Chatalbash hired Brie Nicolaou to oversee and coordinate the community kitchen. In this pilot phase, Nicolaou recruited a food producer and worked with non-profit organizations to set up cooking classes. She also works with a community group that wants to process wild Maine blueberries and speaks to a local farmer who needs space to make sauces a few times a year.

Chef Matt Chappell (formerly of Gather Restaurant in Yarmouth) and butcher Ben Slayton (formerly of Farmer’s Gate Market in Wales) are the first to use the kitchen to process food. The two, founders of Harvest Maine, a company that aims to curb food waste, use the communal kitchen to make spreads from blemished, misshapen local produce.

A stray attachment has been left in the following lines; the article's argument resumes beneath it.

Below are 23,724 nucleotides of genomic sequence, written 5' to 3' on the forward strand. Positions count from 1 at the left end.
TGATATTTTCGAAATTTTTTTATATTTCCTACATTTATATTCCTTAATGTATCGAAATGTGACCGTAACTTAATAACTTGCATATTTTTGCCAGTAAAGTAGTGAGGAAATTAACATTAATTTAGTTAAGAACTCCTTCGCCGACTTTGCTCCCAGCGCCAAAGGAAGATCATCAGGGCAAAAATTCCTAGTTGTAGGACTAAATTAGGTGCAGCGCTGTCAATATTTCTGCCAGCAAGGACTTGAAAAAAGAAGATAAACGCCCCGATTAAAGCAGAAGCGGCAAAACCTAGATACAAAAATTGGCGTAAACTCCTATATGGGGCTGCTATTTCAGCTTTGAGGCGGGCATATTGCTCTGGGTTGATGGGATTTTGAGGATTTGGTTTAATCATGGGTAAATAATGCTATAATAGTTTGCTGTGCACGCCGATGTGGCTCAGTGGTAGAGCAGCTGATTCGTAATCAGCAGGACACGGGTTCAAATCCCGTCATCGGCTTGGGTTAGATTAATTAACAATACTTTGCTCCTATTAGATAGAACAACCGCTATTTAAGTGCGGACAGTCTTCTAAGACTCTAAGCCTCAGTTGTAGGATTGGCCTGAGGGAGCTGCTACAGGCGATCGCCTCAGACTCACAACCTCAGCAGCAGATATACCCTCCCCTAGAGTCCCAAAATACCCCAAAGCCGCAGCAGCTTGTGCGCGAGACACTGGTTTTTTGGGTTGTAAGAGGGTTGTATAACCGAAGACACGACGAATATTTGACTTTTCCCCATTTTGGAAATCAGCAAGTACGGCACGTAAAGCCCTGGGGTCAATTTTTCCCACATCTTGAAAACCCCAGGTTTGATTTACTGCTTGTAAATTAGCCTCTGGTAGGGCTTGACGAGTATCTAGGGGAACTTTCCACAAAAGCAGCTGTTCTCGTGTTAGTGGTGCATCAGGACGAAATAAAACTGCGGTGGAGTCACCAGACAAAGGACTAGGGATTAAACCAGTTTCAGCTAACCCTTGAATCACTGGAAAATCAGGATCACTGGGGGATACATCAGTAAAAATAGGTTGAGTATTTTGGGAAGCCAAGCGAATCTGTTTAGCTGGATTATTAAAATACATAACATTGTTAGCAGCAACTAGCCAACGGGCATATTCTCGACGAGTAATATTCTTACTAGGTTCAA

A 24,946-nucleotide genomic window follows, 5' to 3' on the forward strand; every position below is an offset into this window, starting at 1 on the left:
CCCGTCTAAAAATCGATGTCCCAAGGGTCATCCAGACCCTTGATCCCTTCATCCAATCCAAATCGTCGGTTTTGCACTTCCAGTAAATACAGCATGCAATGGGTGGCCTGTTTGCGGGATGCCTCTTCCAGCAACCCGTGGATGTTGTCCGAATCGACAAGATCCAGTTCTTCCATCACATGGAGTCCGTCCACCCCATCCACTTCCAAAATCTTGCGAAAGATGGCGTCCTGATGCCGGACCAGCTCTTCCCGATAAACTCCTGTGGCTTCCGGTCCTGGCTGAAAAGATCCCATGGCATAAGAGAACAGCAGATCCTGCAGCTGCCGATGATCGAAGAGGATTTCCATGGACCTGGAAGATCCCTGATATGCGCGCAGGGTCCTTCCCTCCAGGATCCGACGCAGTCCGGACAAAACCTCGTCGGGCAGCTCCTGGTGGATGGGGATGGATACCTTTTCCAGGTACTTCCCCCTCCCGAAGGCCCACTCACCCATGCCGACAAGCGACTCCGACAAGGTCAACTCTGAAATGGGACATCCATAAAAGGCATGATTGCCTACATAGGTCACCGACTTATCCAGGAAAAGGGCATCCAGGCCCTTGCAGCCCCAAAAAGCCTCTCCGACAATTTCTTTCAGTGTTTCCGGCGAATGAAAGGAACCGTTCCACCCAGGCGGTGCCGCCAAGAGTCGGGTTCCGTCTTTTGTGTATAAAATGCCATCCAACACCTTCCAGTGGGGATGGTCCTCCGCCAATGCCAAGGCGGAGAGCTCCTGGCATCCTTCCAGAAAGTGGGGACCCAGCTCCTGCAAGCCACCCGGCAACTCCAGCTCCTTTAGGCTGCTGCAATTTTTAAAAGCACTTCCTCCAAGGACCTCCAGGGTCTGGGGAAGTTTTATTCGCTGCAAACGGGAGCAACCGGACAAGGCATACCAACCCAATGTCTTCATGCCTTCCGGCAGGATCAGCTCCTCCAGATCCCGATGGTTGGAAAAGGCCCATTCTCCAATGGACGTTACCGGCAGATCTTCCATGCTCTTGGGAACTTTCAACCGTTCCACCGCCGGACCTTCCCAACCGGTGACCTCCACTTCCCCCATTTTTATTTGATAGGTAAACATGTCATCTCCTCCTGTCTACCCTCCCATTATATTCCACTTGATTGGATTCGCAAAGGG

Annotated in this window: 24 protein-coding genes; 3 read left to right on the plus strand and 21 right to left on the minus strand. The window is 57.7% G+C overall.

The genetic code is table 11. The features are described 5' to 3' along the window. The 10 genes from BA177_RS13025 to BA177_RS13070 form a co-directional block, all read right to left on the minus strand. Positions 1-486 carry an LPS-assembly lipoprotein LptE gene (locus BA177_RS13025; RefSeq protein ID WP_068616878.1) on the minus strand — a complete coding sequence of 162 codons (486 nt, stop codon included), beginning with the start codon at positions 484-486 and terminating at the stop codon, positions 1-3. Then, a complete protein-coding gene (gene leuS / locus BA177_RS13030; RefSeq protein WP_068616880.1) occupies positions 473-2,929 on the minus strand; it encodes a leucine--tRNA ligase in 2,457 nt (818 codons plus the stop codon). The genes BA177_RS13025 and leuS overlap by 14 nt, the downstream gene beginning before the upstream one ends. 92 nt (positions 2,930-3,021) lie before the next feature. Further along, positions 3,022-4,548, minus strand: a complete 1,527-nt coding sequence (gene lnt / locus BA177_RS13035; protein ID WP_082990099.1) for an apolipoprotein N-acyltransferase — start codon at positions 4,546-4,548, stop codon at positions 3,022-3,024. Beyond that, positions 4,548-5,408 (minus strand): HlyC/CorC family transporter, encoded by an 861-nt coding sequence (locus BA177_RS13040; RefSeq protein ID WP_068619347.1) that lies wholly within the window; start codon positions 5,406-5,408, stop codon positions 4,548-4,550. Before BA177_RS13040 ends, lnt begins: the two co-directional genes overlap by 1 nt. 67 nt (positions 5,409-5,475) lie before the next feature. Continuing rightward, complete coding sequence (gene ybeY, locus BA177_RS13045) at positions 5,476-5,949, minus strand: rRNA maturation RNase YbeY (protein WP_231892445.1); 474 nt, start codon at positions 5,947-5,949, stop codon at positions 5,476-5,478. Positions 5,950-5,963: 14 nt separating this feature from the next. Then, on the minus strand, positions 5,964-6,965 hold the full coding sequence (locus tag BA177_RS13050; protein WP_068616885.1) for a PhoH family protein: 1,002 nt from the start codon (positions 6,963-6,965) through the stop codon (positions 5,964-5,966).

“The spreads themselves are all about healthy, tasty snacks,” said Chappell. These include Broccomole (guacamole flavors with local broccoli and cauliflower instead of avocado); creamy, slightly spicy spread made from celery root and paprika; and light but hearty beet and carrot spread. Harvest Maine plans to bring the spreads to tasting rooms at the Maine brewery in November, and then to health food and specialty markets in January.

Chappell was a volunteer at MCHHP when he heard about the community kitchen rental option. The cost of renting it, he said, is comparable to other community kitchens he’s looked at.

“MCHPP is an expert in getting food into the hands of those who need it,” he said. “In our own way, we’re tackling food waste in a pro-market way, and it feels good to be with others who share a common goal.”